The main differences between Chicago Card and Chicago Card Plus are:

  1. With the Chicago you can add value at vending machines, with Plus you do it electronically (web-based).
  2. You can't apply discount fares to the new card, at least not for now.

What's Here

Slowly now, put down the car keys. Reason 2: CTA Fare Cards catch up with the technology

"Our goal is to try to find the most convenient and cost-effective way so a transit rider will have one card, or one fare mechanism, on all three service boards if they decide to use it, And our goal was to find something that could be implemented fairly quickly in the most inexpensive way." David Lovejoy, RTA

Red Streak, January 16, 2004. By Robert C. Herguth

As the CTA unveiled its latest electronic fare card, officials hinted it might evolve into a long-discussed "universal fare card" that can be used by CTA, Pace and Metra riders.

When it's made available starting Monday, the Chicago Card Plus will allow holders to prepay fares, then use th card to board L trains and CTA and Pace buses. Rates are electronically deducted when a card is tapped against farebox or turnstile keypad.

That's similar to an earlier model--called the Chicago Card which still is available--but users of the new card can use credit cards to automatically replenish accounts if they dip to a certain level, and access trip histories and account transactions on the Internet.

It can be used as a 3o-day pass, or a "pay-per-use" pass. It's Web-based, so users cannot add "value" at CTA vending machines as with a Chicago Card.

For now, discount fares cannot be applied to the new cards, CTA officials said. Both Chicago Cards will be free until April 1, [2004] when a $5 fee will be charged.

In the longer term, transit officials might allow the new card, made of plastic and containing a tiny computer chip, to be used to buy individual Metra tickets--"like a debit card," said the RTA's David Lovejoy.

And monthly Metra ticket holders, instead of getting a separate pass, would be given stickers to affix to the card, he said.

"Our goal is to try to find the most convenient and cost-effective way so a transit rider will have one card, or one fare mechanism, on all three service boards if they decide to use it," he said. And our goal was to find something that could be implemented fairly quickly in the most inexpensive way."

Critics have blasted the RTA, which oversees the other three agencies, for not doing enough to coordinate services and fares. Last month, it floated a plan to effectively slap together a monthly Metra pass and a 30-day CTA/Pace pass, a plan not widely embraced.

The new plans seemed well-received by one of the chief critics, state Rep. Julie Hamos of Evanston, who introduced legislation pushing the universal fare card concept.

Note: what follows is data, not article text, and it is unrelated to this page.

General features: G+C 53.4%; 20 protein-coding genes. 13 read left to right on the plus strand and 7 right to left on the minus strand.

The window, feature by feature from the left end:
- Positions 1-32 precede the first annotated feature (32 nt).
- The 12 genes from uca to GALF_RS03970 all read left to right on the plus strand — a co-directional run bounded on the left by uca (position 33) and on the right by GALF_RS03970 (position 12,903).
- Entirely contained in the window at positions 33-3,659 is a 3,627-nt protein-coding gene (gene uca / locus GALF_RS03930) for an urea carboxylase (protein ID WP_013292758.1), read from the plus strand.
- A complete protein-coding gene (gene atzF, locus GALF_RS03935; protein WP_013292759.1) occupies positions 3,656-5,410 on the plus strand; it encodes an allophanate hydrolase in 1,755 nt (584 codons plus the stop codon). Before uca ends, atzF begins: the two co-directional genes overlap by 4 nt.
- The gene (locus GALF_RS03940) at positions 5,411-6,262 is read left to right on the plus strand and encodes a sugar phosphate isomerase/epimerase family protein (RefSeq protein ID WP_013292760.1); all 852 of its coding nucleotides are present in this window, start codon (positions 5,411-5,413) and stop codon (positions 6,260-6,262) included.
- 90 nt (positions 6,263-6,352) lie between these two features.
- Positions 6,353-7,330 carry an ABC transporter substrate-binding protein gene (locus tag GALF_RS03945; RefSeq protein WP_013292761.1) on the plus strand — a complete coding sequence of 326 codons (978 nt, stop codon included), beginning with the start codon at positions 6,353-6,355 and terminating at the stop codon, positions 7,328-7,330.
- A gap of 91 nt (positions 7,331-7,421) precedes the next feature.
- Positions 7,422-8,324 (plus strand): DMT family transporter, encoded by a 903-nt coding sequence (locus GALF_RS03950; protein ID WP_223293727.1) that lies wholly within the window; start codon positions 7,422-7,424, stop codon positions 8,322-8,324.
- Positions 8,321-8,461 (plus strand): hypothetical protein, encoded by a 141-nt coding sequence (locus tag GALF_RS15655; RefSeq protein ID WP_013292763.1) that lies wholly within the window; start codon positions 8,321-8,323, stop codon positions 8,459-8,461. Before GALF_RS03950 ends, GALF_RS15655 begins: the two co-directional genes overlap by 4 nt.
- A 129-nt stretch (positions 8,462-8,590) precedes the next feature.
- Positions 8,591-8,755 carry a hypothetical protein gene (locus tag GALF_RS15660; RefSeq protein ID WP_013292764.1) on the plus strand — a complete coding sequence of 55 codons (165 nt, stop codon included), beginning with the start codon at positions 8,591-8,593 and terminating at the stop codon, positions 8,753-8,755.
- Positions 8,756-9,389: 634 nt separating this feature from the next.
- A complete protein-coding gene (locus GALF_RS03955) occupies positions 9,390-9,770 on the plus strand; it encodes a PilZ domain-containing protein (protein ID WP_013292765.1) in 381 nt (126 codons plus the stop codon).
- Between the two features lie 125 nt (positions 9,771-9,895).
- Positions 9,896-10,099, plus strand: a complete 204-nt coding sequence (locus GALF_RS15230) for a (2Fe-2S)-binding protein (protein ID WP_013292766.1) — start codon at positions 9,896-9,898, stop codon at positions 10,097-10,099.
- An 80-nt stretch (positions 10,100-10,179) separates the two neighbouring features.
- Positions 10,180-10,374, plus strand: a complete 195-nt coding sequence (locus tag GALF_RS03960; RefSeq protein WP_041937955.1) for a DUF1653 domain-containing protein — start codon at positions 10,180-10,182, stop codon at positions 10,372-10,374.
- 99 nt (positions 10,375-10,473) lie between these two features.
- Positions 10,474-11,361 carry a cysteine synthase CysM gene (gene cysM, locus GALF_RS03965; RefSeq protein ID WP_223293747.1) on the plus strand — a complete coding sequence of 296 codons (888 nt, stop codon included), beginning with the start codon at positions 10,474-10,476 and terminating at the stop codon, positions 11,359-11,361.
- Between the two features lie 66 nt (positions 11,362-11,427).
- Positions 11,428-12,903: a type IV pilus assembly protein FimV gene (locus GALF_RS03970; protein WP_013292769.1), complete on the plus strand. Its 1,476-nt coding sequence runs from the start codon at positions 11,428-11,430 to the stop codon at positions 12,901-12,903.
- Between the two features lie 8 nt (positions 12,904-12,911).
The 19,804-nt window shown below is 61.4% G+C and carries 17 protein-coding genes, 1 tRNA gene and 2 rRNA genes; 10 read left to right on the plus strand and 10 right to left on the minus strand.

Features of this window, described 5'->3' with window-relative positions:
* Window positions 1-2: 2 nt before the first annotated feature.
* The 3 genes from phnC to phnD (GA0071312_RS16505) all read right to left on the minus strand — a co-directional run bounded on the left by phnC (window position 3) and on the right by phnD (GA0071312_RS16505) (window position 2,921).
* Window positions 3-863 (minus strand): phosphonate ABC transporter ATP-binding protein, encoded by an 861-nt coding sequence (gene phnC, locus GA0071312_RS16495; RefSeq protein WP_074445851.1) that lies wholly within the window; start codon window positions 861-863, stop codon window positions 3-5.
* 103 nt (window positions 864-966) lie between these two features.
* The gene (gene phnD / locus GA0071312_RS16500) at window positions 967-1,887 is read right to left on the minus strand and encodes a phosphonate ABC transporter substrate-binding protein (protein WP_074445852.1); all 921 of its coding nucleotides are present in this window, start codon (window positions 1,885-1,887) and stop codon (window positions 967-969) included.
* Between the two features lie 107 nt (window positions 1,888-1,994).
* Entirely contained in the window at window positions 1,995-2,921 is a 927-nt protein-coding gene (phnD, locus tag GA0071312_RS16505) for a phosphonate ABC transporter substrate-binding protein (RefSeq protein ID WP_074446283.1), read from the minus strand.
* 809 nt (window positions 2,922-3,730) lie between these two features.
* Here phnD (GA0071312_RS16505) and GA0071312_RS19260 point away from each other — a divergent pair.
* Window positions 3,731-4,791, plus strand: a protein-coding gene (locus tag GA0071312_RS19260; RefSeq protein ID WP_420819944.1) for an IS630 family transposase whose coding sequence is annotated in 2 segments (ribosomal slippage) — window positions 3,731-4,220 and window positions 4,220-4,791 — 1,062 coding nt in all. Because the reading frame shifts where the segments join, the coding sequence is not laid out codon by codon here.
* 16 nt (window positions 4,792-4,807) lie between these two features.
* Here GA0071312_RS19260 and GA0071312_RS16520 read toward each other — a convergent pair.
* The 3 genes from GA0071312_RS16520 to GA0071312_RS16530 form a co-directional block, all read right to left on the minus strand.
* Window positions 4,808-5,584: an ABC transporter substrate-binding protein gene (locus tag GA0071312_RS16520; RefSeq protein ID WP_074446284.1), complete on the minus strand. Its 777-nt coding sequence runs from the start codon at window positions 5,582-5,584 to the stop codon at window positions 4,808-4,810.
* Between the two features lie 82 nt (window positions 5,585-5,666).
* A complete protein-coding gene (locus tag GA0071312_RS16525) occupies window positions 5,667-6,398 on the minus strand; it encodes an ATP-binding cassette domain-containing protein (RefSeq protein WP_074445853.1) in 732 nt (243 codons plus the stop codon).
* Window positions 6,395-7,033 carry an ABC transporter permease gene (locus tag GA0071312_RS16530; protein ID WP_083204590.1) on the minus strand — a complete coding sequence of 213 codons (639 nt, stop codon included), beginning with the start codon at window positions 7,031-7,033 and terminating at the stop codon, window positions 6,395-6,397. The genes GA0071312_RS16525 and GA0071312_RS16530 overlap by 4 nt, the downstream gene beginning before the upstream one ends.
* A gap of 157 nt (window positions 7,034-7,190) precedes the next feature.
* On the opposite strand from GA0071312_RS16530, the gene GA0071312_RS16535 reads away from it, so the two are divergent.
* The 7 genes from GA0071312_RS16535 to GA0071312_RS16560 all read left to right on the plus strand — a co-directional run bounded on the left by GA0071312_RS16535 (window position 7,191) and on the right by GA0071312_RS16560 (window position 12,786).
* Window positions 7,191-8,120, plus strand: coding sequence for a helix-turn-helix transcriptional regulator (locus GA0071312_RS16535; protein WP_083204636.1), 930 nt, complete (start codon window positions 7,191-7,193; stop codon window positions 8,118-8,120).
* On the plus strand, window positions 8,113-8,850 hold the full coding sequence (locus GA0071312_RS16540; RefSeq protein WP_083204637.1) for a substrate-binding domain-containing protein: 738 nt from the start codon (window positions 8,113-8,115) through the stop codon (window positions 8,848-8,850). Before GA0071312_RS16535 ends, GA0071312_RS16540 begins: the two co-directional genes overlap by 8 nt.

"This is a great step for CTA and Pace to be taking, and we're so excited to find out how this works and to see if it's viable and can be rolled out system wide," a Hamos spokesman said.

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More about the first Chicago Card (smart card), still the better choice for many, and differences in the Plus

With a touch, swipe, or pass, the card will automatically record your trip and deduct the correct stored amount. You can add money (up to a maximum) without an expiration date. Use of the card should speed boarding and transfer, including at crowded train stations. For a full description and application form visit Smart Card. Or contact Chicago Transit Authority. The Transit Task Force--and several commuters we know--wish this card could also get you on Metra, as it already does on Pace-the capability is built in and there is scanner technology. Note, you can add value with cash in the vending machines and apply discount rates to these cards, but not to the newer Chicago Card Plus.

The HPKCC Transit Task Force thinks the Chicago Card is a good start for a universal fare card.... In fact, CTA experts tell us the Card was specifically designed with feasibilities that could easily make it a platform for a universal card, including ability to be read with a palm pilot. Chicago Card Plus has these same capabilities and is also web-based.

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Chicago Tribune, November 11, 2003

The CTA...delayed plans to eliminate a 10 percent bonus tacked onto transit card purchases of at least $10 until a new form of the agency's Chicago Card "smart card" is available in early 2004. The cards have several advantages, including speeding up passenger boarding times on buses.

In addition, the $5 cost of the Chicago Card, and the soon-to-debut Chicago Card Plus, will be waived for riders who purchase and register the cards by March 31, 2004. The waiver is projected to cost the CTA $200,000.

Riders who currently have a Chicago Card will not be given a $5 refund, but they will be able to upgrade to the Chicago Card Plus at no additional cost, said CTA spokeswoman Sheila Gregory.

The Chicago Card is a stored-value card used to pay CTA fares. The card is replenished by adding money to the card at a CTA transit-card vending machine located mostly at rail stations.

The Chicago Card Plus will be an account-based system in which card-holders provide the?CTA with credit card information to automatically add money when their Chicago Card Plus accounts reach a specified minimum level. Value cannot be added to Chicago Card Plus cards at CTA transit-card vending machines.

Commuters who use the CTA/RTA transit-benefit program, which sets aside a specified amount of pre-tax income for transit use, will be able to shift their transit-benefit accounts to the Chicago Card Plus. A date for the change wasn't immediately set.